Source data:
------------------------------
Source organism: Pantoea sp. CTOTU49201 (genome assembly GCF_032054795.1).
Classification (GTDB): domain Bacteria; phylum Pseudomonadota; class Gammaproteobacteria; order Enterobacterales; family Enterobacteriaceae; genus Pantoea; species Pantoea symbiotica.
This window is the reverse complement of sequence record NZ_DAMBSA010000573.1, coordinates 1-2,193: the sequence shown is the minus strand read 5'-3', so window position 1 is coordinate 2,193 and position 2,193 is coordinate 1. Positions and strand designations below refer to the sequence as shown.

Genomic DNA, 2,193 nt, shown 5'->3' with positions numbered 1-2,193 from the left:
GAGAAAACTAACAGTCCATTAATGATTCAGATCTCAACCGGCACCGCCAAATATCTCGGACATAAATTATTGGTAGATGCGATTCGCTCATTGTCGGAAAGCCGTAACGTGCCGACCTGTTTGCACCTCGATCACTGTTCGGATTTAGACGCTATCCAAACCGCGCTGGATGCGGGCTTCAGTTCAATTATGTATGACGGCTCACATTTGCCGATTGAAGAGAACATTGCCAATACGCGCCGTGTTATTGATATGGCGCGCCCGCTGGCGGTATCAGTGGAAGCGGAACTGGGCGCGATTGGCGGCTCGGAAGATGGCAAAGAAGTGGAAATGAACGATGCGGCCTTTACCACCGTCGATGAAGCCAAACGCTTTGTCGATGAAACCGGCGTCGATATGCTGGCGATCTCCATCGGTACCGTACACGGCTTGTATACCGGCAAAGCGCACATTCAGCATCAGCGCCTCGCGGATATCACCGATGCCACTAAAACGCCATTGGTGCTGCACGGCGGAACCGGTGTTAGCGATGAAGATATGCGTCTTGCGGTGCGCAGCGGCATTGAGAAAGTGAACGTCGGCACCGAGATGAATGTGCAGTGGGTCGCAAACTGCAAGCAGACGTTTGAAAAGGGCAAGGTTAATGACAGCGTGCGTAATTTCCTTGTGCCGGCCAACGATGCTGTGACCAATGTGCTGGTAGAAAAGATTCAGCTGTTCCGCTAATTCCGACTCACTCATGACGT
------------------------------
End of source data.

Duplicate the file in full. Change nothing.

Source organism: Pantoea sp. CTOTU49201 (genome assembly GCF_032054795.1).
Classification (GTDB): domain Bacteria; phylum Pseudomonadota; class Gammaproteobacteria; order Enterobacterales; family Enterobacteriaceae; genus Pantoea; species Pantoea symbiotica.
This window is the reverse complement of sequence record NZ_DAMBSA010000573.1, coordinates 1-2,193: the sequence shown is the minus strand read 5'-3', so window position 1 is coordinate 2,193 and position 2,193 is coordinate 1. Positions and strand designations below refer to the sequence as shown.

Genomic DNA, 2,193 nt, shown 5'->3' with positions numbered 1-2,193 from the left:
GAGAAAACTAACAGTCCATTAATGATTCAGATCTCAACCGGCACCGCCAAATATCTCGGACATAAATTATTGGTAGATGCGATTCGCTCATTGTCGGAAAGCCGTAACGTGCCGACCTGTTTGCACCTCGATCACTGTTCGGATTTAGACGCTATCCAAACCGCGCTGGATGCGGGCTTCAGTTCAATTATGTATGACGGCTCACATTTGCCGATTGAAGAGAACATTGCCAATACGCGCCGTGTTATTGATATGGCGCGCCCGCTGGCGGTATCAGTGGAAGCGGAACTGGGCGCGATTGGCGGCTCGGAAGATGGCAAAGAAGTGGAAATGAACGATGCGGCCTTTACCACCGTCGATGAAGCCAAACGCTTTGTCGATGAAACCGGCGTCGATATGCTGGCGATCTCCATCGGTACCGTACACGGCTTGTATACCGGCAAAGCGCACATTCAGCATCAGCGCCTCGCGGATATCACCGATGCCACTAAAACGCCATTGGTGCTGCACGGCGGAACCGGTGTTAGCGATGAAGATATGCGTCTTGCGGTGCGCAGCGGCATTGAGAAAGTGAACGTCGGCACCGAGATGAATGTGCAGTGGGTCGCAAACTGCAAGCAGACGTTTGAAAAGGGCAAGGTTAATGACAGCGTGCGTAATTTCCTTGTGCCGGCCAACGATGCTGTGACCAATGTGCTGGTAGAAAAGATTCAGCTGTTCCGCTAATTCCGACTCACTCATGACGT